By contrast, images shot as RAW contain all the information captured by the sensor. This is losslessly compressed and written to disk. The only extra information is in the file header which describes to the computer how the image was captured together with the basic EXIF data about camera type and exposure parameters.

Processing

RAW files need to be processed into usable image files from the raw data that they are captured as. Processing of the RAW file is done on the computer using a RAW converter like Digital Photo Professional 3, Lightroom, Aperture or Capture One.

By handling the processing in software it is possible to optimize the image in almost unlimited ways before output. Colour correction, white balance, exposure, contrast optimisation and noise reduction can be done in a near-lossless environment before creating a standard JPEG, TIFF or PSD file that may still be fine tuned if required.

By using the full set of camera data in the RAW converter, it is possible to do work on an image that simply isn't possible with a JPEG file. The image below was captured as a JPEG file but was underexposed by 2 stops. It can apparently be recovered, until a closer look is taken at the banding in the hair, under the chin and at the histogram.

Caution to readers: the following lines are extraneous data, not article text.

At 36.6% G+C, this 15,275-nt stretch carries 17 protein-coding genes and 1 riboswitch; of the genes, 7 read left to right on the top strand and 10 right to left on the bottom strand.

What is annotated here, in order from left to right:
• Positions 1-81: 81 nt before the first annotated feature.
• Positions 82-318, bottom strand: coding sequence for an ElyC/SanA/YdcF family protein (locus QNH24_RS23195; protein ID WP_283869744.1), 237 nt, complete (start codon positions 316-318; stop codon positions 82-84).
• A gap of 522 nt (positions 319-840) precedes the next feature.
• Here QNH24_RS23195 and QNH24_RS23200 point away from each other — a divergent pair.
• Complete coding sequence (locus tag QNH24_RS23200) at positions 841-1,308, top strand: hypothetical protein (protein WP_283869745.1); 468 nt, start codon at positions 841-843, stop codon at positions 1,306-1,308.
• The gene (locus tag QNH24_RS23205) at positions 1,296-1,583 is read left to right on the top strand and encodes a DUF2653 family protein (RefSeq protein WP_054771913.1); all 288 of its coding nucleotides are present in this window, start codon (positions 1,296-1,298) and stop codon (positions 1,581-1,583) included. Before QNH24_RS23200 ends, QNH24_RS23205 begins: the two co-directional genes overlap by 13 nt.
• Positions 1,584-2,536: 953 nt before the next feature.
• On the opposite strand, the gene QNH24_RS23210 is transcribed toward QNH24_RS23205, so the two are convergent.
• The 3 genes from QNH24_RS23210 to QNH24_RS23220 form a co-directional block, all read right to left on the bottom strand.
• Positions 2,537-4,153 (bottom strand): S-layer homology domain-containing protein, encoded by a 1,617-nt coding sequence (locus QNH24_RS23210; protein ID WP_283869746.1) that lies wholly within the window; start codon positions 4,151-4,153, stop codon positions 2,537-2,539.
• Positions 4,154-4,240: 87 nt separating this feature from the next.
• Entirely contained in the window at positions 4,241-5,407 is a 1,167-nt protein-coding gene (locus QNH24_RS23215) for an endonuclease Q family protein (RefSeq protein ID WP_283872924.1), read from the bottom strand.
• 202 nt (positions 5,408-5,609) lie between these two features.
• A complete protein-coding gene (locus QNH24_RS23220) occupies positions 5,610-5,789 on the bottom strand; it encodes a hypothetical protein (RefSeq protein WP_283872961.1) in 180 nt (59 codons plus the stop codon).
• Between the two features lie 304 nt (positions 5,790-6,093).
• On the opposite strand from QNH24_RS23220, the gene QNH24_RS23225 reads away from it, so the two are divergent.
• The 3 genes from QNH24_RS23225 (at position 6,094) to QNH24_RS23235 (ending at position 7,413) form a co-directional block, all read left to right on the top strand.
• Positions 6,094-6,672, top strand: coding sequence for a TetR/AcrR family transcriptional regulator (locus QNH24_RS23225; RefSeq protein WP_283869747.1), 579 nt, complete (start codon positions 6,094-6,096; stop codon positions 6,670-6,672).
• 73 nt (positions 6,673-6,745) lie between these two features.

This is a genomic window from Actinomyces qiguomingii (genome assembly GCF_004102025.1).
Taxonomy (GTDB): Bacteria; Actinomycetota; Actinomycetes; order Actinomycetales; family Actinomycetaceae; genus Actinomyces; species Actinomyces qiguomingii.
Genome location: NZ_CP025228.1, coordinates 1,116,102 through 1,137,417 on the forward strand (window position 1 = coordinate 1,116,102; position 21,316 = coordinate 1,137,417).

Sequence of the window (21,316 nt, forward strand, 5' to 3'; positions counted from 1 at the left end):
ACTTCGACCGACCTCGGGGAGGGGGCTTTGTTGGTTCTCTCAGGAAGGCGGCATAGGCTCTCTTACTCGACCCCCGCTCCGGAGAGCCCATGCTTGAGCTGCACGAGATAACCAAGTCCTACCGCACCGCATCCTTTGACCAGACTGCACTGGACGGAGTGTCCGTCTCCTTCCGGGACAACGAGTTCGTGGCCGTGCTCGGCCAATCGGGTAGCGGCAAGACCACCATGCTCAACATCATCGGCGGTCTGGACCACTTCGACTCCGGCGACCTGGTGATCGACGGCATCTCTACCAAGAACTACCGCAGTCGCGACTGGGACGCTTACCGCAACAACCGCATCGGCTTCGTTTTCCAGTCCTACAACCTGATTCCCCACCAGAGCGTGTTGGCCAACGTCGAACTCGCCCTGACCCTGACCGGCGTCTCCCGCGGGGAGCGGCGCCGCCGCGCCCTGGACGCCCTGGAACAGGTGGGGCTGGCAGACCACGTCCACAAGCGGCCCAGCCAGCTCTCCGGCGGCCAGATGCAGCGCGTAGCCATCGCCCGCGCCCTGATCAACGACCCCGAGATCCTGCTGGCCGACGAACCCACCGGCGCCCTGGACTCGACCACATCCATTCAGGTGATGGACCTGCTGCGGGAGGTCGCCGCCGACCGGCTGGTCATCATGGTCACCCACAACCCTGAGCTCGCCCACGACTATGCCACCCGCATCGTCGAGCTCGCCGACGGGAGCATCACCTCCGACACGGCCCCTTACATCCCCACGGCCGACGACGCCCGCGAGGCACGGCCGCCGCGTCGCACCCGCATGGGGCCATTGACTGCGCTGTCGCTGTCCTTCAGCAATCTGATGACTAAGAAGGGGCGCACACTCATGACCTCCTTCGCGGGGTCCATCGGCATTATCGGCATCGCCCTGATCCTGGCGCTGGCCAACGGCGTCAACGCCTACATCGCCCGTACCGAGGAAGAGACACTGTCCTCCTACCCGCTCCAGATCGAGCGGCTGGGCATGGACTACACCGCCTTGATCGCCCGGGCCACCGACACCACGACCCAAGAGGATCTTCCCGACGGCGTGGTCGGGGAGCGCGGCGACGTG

The banding is a result of the few levels in the shadows being stretched by the exposure compensation, until gaps appear. By contrast, the RAW version of the file (to right) can easily be recovered and makes a good quality image without banding or visible damage.

The Advantage of RAW

It quickly becomes apparent that a 12-bit RAW file from a camera like an EOS 5D, containing 4,096 levels per colour is more robust and can be manipulated far more than a JPEG containing only 256 levels per colour, before damage to the image becomes obvious.

Maximum Image information

New technology from Adobe and others has been bought to bear on extracting the maximum detail from RAW files and improving workflow. This has resulted in huge gains for photographers both in their capability to extract details from images and from the fundamental changes to workflow.

In image terms, the latest innovations are highlight recovery and control, and shadow tools. These tools are effectively extending the dynamic range that can be used by allowing recovery of highlight and shadow detail that would be lost from a normal exposure. Canon’s own EOS-1D Mark III is aiding this process by capturing in 14 bit for enhanced gradation and having a setting for highlight tone priority. This expands the exposure level to the maximum allowable highlight level, improving graduation from the greys to highlights and expanding dynamic range by around 1 stop.